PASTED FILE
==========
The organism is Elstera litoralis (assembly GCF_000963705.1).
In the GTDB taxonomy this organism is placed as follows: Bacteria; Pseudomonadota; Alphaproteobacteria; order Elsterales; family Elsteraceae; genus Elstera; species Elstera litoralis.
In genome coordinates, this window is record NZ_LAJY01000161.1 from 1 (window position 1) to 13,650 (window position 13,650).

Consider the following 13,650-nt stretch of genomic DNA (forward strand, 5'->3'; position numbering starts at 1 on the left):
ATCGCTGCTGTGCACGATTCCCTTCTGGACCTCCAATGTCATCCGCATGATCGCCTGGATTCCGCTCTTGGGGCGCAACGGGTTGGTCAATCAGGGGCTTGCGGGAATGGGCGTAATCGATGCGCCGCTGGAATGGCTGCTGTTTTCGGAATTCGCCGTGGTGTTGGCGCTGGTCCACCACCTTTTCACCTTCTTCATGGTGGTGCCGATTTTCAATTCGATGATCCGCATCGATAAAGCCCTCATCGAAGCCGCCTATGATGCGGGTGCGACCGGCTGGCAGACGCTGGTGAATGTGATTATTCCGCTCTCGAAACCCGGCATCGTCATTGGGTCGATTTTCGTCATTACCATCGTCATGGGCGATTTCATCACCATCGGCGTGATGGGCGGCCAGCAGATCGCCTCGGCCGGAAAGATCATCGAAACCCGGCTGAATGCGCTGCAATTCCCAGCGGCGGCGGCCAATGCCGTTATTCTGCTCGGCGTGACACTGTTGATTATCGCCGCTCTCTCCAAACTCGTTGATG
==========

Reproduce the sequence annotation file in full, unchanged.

The organism is Elstera litoralis (assembly GCF_000963705.1).
In the GTDB taxonomy this organism is placed as follows: Bacteria; Pseudomonadota; Alphaproteobacteria; order Elsterales; family Elsteraceae; genus Elstera; species Elstera litoralis.
In genome coordinates, this window is record NZ_LAJY01000161.1 from 1 (window position 1) to 13,650 (window position 13,650).

Consider the following 13,650-nt stretch of genomic DNA (forward strand, 5'->3'; position numbering starts at 1 on the left):
ATCGCTGCTGTGCACGATTCCCTTCTGGACCTCCAATGTCATCCGCATGATCGCCTGGATTCCGCTCTTGGGGCGCAACGGGTTGGTCAATCAGGGGCTTGCGGGAATGGGCGTAATCGATGCGCCGCTGGAATGGCTGCTGTTTTCGGAATTCGCCGTGGTGTTGGCGCTGGTCCACCACCTTTTCACCTTCTTCATGGTGGTGCCGATTTTCAATTCGATGATCCGCATCGATAAAGCCCTCATCGAAGCCGCCTATGATGCGGGTGCGACCGGCTGGCAGACGCTGGTGAATGTGATTATTCCGCTCTCGAAACCCGGCATCGTCATTGGGTCGATTTTCGTCATTACCATCGTCATGGGCGATTTCATCACCATCGGCGTGATGGGCGGCCAGCAGATCGCCTCGGCCGGAAAGATCATCGAAACCCGGCTGAATGCGCTGCAATTCCCAGCGGCGGCGGCCAATGCCGTTATTCTGCTCGGCGTGACACTGTTGATTATCGCCGCTCTCTCCAAACTCGTTGATG